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07.09.16 | 7:30 pm

Scientists are using your Instagrams to understand cities

Believe it or not, your group selfies are going to be a gold mine for historians one day. Indeed, the value of detail-rich, location-tagged data from social networks like Foursquare and Twitter is already being mined for insights by scientists today. Their next frontier? Instagram. 

In a recent paper, Dutch researchers John D. Boy and Justus Uitermark outline how scientists can use data from Instagram's API to analyze human behavior within cities and get a clearer picture of how communities and subcultures form and evolve in urban environments and the role that specific public places play in the process

While most of us think of Instagram as a social network or photo-sharing app, social scientists see it as "a participatory sensing system" because of the social and geospatial data generated by its 500 million users everyday.  By ingesting that data and breaking it down by social activity (likes, comments, follows), location and other details, researchers can start to get a new level of insight into the relationship we all share with the places we inhabit.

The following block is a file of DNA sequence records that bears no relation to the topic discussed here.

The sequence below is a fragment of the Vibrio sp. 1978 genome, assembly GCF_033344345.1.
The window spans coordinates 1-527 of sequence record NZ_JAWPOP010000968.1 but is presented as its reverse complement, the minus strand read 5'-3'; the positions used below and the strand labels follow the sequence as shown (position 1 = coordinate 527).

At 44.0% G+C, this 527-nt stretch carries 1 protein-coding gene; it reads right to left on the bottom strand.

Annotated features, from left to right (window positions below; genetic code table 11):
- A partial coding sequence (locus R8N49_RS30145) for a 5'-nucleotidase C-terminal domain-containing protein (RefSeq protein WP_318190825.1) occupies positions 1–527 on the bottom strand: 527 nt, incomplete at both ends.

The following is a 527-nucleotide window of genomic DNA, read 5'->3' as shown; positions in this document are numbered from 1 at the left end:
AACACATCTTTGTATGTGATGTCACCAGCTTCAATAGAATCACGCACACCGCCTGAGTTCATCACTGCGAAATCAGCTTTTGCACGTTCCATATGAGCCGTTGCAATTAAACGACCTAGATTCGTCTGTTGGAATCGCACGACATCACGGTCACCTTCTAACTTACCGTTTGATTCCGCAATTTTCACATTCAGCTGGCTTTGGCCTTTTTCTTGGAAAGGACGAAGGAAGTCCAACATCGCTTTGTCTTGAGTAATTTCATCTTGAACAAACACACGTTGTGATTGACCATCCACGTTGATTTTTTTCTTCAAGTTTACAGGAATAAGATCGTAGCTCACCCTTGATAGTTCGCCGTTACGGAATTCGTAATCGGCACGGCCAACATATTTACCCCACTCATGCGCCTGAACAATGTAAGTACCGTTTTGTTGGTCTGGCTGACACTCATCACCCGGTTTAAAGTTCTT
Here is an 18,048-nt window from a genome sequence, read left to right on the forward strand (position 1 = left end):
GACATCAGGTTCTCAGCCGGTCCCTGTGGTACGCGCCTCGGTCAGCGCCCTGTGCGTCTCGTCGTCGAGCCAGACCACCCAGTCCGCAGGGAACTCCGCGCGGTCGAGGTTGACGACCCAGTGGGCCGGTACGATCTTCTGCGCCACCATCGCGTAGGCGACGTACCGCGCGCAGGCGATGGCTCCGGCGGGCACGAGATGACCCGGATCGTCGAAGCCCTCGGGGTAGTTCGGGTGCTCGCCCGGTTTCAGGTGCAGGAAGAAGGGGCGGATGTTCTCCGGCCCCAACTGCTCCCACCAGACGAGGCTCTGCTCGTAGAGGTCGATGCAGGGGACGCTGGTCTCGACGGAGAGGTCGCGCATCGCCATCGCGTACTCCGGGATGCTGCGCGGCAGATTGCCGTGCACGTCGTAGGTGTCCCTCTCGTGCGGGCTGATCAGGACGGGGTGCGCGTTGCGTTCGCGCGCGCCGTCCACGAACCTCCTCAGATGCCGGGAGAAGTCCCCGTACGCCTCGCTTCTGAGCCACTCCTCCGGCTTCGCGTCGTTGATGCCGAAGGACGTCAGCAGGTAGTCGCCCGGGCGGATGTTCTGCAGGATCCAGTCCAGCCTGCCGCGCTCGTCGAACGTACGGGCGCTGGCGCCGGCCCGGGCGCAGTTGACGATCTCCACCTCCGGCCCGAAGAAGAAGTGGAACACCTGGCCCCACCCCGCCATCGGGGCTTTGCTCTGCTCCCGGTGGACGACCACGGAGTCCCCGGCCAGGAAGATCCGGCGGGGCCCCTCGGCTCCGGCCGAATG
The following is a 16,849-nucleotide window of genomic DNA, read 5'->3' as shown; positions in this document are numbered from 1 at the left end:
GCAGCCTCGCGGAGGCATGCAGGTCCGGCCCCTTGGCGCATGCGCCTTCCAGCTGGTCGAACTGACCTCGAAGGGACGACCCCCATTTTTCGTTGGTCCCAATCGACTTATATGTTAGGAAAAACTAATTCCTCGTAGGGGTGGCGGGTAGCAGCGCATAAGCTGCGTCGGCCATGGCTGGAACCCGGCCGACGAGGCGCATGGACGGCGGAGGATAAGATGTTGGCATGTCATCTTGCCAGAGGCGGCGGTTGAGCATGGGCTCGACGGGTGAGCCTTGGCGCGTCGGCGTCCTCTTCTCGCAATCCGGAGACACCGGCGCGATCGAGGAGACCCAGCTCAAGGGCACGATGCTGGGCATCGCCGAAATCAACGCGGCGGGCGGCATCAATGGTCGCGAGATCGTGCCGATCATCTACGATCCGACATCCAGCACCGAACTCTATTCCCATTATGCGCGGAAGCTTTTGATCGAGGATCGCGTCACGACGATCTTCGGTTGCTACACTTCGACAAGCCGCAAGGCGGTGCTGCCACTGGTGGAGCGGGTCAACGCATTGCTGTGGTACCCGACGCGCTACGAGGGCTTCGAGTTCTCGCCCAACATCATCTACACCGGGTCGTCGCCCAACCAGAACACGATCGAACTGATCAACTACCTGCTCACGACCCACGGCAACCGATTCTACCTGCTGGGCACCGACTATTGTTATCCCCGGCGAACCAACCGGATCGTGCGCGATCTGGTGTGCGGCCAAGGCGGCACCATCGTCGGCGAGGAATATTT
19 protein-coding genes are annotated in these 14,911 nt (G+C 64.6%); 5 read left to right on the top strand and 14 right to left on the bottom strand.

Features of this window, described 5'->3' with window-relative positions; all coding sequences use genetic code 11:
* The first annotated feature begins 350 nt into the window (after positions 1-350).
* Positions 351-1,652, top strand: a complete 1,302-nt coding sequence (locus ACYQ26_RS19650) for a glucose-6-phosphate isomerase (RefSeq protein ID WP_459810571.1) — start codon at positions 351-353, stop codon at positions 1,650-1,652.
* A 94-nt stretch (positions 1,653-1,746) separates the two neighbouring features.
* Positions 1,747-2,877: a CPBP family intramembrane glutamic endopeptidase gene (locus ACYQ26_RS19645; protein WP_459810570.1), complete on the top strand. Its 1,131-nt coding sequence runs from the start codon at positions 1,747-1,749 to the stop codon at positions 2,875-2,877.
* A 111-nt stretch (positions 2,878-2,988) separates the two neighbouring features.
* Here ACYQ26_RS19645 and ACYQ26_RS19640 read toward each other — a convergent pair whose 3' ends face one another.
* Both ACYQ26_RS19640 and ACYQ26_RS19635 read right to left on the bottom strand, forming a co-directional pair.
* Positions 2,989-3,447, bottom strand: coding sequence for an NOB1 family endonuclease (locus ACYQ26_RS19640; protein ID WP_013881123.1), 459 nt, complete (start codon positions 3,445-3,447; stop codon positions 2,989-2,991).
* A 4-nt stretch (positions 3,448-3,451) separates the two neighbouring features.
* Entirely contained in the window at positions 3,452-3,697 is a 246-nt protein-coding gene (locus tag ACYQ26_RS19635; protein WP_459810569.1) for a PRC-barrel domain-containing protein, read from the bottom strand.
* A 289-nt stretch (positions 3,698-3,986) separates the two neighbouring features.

"Which places facilitate encounters between members of different groups, and which are exclusive to members of the same group?" the researchers ask. They ranked places from most parochial to most cosmopolitan by employing a diversity measure known as the divergence index. In this chart of places in Amsterdam, the horizontal bar graph on the right shows the value of the divergence measure, with higher values indicating lower diversity.  The heatmap in the middle indicates the relative presence of different clusters of users.

Visualization of place diversity in Amsterdam. Via Boy, et al.